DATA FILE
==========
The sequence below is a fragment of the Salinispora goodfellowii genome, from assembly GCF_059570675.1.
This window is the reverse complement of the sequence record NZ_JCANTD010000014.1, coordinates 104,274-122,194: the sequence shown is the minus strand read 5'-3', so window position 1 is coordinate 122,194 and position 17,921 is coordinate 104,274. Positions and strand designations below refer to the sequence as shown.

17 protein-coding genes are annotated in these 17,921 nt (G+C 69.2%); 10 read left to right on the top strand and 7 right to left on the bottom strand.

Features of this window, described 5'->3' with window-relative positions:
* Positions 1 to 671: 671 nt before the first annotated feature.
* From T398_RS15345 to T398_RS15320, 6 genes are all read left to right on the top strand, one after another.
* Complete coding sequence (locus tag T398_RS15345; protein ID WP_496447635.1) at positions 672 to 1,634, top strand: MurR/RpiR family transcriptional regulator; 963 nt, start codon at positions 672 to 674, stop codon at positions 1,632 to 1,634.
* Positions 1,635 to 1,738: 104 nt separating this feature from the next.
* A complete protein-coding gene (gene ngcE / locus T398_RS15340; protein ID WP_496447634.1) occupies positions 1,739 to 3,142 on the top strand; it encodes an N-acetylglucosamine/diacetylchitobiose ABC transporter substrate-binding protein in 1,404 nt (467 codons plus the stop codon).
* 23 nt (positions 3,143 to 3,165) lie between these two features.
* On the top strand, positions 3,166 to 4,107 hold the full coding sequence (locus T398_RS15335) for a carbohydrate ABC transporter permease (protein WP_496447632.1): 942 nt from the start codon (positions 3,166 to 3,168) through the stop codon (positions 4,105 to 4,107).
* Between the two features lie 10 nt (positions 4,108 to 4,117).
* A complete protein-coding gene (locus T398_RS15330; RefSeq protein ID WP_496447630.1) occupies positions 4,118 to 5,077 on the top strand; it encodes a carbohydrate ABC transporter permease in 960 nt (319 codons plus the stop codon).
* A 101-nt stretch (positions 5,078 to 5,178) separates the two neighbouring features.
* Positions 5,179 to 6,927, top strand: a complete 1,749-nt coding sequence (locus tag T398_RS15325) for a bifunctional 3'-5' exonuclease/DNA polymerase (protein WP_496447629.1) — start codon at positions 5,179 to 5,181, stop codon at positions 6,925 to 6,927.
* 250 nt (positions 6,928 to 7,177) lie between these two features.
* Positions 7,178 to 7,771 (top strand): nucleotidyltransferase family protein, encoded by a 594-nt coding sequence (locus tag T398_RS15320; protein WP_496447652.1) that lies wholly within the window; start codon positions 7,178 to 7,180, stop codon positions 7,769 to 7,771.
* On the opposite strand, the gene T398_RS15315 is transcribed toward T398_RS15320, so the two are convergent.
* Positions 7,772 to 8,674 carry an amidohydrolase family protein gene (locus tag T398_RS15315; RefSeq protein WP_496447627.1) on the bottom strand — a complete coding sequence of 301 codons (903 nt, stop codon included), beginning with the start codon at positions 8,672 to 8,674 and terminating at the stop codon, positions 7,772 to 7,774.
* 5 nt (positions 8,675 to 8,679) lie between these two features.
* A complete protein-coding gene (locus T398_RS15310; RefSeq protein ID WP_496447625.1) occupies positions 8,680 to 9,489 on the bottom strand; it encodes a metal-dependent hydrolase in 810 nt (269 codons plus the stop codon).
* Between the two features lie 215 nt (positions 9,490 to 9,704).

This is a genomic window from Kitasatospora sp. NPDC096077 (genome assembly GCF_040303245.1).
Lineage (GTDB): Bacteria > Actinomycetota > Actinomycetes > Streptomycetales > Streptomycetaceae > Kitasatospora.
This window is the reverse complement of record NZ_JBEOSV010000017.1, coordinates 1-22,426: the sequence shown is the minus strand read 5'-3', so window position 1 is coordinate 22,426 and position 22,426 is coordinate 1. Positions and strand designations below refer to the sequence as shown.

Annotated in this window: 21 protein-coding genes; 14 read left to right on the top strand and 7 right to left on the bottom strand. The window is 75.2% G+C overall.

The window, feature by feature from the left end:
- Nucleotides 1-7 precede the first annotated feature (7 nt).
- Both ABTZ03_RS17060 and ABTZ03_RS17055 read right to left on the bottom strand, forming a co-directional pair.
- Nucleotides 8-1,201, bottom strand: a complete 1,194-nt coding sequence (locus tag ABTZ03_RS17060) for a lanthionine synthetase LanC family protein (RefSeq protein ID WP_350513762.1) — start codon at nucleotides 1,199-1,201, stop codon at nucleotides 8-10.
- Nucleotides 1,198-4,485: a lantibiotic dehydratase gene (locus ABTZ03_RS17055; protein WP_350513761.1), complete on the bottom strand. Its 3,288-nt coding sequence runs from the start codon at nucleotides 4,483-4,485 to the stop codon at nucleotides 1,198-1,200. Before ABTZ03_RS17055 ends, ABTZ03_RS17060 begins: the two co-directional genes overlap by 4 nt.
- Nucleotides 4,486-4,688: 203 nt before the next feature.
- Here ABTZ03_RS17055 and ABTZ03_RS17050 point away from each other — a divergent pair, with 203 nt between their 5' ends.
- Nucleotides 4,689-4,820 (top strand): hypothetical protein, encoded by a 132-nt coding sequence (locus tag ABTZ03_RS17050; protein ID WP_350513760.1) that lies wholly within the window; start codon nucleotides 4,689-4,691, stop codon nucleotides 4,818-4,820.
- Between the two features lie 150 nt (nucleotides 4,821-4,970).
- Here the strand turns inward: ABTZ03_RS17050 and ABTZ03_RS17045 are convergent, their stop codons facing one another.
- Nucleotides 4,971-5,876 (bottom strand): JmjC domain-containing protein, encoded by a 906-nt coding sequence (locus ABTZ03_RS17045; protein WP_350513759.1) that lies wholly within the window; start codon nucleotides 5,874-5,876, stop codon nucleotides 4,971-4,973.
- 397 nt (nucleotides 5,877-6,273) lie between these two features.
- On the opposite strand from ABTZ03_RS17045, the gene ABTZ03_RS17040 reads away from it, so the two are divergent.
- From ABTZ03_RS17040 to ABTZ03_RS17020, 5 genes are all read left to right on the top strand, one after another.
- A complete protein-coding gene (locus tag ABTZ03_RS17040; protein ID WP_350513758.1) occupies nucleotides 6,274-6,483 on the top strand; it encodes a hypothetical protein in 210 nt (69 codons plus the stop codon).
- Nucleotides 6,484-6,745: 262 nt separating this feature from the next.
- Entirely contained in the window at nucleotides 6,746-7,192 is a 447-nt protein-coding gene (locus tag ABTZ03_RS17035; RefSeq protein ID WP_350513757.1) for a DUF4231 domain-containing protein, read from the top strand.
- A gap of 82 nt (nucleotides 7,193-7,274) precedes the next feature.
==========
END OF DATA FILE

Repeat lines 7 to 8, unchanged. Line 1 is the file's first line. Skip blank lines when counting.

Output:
* Complete coding sequence (locus tag T398_RS15345; protein ID WP_496447635.1) at positions 672 to 1,634, top strand: MurR/RpiR family transcriptional regulator; 963 nt, start codon at positions 672 to 674, stop codon at positions 1,632 to 1,634.
* Positions 1,635 to 1,738: 104 nt separating this feature from the next.